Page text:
Hearing The Words It’s Over

Time heals a broken heart

The first thing you do when you hear the words, “It’s over” is pause and not believe that you’re hearing those words. You then ask, “Why?” while inside your heart is breaking and your mind is trying to figure out where this is coming from. When you hear those words, you try to figure out where you went wrong or if there were any signs. Yes, of course there were signs, but most of the time you didn’t get the hint. There are always signs. The person saying the words cannot have acted the same as when there was mutual love in the relationship unless that person is a very good actor/actress. There were signs you chose to overlook hoping they weren’t real. When you hear those words you ask the familiar questions: “Who is the person, what can that person do for you that I didn’t and what did I do wrong?” Do those questions really matter? When you look back and think about those questions you’ll wonder if you really wanted to know or if that was just an automatic reaction to not knowing what to say. But that’s looking back after the pain.
The next feeling you have is betrayal. How could the person you invested love and time in be saying those words like they’re nothing? The next feeling is anger that you ever got involved with that person. You want to fight for the relationship you had. You want to fight the person that dares to break your heart. You don’t want to hear how good you were or the line, “It’s not your fault we’ve grown apart.” Exactly what does we’ve grown apart mean? You’re furious. You want answers and demand them right then when you hear those words. The problem is you think you want to hear the answers until you’re told the answers and as the answers are coming you realize that this is making your heart break even more.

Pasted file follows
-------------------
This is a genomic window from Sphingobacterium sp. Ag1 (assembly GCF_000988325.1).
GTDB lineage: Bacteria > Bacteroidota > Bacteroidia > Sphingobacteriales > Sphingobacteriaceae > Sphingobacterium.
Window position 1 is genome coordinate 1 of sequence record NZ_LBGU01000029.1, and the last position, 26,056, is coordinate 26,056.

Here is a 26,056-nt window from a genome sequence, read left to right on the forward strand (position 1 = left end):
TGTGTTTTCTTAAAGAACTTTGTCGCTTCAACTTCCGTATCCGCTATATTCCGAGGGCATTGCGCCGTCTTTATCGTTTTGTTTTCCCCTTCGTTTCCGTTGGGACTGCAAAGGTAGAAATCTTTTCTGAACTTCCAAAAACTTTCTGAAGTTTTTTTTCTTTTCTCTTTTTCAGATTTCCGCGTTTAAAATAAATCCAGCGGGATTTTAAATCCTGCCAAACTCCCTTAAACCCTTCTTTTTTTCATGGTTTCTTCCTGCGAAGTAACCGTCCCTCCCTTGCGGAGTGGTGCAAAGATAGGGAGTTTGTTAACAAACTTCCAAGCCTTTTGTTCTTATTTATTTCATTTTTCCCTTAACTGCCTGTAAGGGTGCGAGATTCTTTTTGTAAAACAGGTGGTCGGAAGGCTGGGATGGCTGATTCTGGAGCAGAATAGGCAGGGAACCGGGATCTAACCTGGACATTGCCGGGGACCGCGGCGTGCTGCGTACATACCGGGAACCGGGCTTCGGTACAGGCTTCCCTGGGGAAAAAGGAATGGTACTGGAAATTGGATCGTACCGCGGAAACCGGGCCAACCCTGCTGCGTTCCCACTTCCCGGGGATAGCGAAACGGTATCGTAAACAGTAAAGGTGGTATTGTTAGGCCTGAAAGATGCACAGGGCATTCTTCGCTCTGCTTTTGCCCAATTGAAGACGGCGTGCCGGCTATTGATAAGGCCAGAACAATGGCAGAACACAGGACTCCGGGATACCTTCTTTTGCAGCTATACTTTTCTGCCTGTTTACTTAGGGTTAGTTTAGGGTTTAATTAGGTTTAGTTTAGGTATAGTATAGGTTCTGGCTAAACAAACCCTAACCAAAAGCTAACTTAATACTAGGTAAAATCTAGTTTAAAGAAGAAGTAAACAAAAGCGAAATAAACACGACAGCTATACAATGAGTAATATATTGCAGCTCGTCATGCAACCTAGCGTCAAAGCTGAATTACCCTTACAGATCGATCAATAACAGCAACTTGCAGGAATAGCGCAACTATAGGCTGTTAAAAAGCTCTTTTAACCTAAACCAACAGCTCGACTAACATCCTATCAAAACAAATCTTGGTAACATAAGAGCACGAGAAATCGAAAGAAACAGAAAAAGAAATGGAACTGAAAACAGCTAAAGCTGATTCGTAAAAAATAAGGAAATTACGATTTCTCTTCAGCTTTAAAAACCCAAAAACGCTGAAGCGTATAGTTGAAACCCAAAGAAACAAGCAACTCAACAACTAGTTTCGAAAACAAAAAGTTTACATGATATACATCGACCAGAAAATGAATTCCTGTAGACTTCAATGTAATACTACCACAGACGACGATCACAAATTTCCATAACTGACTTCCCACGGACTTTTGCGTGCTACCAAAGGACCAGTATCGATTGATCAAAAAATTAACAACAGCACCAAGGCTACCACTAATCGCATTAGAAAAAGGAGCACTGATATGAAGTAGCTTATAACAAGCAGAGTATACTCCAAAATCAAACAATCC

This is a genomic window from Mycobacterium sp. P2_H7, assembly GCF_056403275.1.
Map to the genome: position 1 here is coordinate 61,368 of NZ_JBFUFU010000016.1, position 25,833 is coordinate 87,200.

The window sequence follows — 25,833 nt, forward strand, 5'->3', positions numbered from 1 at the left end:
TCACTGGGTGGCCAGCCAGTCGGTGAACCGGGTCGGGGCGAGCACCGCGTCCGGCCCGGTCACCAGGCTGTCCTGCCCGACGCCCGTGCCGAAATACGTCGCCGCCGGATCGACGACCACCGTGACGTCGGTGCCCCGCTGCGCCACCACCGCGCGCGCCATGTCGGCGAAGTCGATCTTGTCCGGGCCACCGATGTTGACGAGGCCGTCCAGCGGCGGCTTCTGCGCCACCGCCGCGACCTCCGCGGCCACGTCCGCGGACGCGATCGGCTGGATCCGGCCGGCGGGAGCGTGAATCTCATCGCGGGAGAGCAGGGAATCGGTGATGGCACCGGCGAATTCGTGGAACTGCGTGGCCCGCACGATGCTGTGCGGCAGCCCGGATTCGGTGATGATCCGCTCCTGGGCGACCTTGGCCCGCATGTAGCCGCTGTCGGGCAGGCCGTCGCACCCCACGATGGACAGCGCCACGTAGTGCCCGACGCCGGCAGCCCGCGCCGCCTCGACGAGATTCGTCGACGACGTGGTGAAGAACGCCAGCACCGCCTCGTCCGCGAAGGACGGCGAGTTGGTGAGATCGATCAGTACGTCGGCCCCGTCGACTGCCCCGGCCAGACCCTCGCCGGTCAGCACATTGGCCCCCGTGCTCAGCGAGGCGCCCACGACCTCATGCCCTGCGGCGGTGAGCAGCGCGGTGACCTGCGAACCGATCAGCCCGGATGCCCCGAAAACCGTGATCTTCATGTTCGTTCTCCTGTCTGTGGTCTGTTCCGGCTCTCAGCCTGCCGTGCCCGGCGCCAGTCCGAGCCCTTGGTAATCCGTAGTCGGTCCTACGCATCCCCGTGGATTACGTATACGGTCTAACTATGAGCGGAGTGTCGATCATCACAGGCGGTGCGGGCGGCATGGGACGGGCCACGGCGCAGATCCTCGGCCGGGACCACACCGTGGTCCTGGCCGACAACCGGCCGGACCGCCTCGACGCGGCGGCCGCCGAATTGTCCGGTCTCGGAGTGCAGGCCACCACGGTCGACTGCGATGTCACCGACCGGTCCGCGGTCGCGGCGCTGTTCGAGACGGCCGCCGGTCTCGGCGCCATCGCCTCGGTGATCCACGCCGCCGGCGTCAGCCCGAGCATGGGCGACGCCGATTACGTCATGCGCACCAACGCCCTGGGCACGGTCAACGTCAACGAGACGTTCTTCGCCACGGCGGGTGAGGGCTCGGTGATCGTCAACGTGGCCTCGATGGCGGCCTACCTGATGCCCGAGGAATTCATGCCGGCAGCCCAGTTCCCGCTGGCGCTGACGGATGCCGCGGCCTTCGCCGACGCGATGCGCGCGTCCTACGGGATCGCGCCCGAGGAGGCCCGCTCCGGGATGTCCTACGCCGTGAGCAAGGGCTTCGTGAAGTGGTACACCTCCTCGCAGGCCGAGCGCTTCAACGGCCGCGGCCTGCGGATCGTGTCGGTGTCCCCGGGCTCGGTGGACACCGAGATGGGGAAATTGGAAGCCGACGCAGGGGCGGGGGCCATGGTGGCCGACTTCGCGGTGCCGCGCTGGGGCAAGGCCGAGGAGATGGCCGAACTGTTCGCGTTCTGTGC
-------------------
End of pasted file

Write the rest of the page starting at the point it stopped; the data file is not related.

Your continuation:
Is this real you’ll ask yourself, while your tears are falling with ferocity. You say anything you can think of to change the person’s mind. You practically beg and plead hoping that person will see your pain and change his/her mind. You look in that person’s eyes for a sign of weakening but there’s nothing there.
Hearing those words is heartbreaking. It will take time to heal. There’s no fast way to get though a breakup. There’s no easy way to watch as your relationship is now separating. The first days after he/she leaves is the hardest. You’re used to us, not me. You wonder how you’re going to survive as each day passes and you hope the telephone will ring. You don’t think anyone will understand the pain you’re in, so you close yourself off. You need time.
There is no easy way to deal with the pain you’re feeling. Take the time to mourn the death of your relationship. You have to resist reaching out to the person you were in a relationship with. That will serve no purpose except to show how needy you are. You have to really look inside yourself to see what part you might have played in the breakup. There are times where you’ve done nothing wrong but for whatever reason that person wanted to leave. You have to understand your worth because we are all worth something. Don’t shortchange yourself. Take what time you need to be honest about the relationship. Don’t start drinking or anything like that (maybe the first day you’ll need a drink) because you can’t deal with your true feelings if you’re in a fuzzy haze.
We have all been through a breakup and survived. You will too. It might seem like a dark tunnel, but there is light with time. Talk to friends but not friends that are not going to help you.

Author: Retirement and Dogs

I retired from the Defense Dept after over 30years. I serviced in the United States Army and was stationed at Ft Hood and Wildflecken, Germany.I live in Florida enjoying the hot weather and sunshine. I have two Shih tzu dogs Gg and Mason that spend their day trying to make me wish I was still working.A good aspect of retirement is being able to what I wanted to do instead of having to do. The what I wanted to do is write children’s books. I enjoy reading and gardening and many other activities.

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